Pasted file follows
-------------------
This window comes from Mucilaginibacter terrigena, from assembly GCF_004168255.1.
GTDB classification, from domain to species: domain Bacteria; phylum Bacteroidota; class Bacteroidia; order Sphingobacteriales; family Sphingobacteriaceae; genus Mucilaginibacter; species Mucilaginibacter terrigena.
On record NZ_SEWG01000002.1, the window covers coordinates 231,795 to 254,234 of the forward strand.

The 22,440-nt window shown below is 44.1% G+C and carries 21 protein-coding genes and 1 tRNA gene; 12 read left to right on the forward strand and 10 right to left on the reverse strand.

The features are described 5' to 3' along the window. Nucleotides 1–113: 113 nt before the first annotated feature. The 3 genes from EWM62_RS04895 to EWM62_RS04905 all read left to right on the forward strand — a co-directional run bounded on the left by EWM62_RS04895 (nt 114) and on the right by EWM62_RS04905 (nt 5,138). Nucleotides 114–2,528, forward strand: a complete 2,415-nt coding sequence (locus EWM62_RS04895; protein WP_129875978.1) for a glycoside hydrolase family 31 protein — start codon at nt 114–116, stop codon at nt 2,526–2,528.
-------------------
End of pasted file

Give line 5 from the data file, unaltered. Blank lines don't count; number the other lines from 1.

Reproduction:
The features are described 5' to 3' along the window. Nucleotides 1–113: 113 nt before the first annotated feature. The 3 genes from EWM62_RS04895 to EWM62_RS04905 all read left to right on the forward strand — a co-directional run bounded on the left by EWM62_RS04895 (nt 114) and on the right by EWM62_RS04905 (nt 5,138). Nucleotides 114–2,528, forward strand: a complete 2,415-nt coding sequence (locus EWM62_RS04895; protein WP_129875978.1) for a glycoside hydrolase family 31 protein — start codon at nt 114–116, stop codon at nt 2,526–2,528.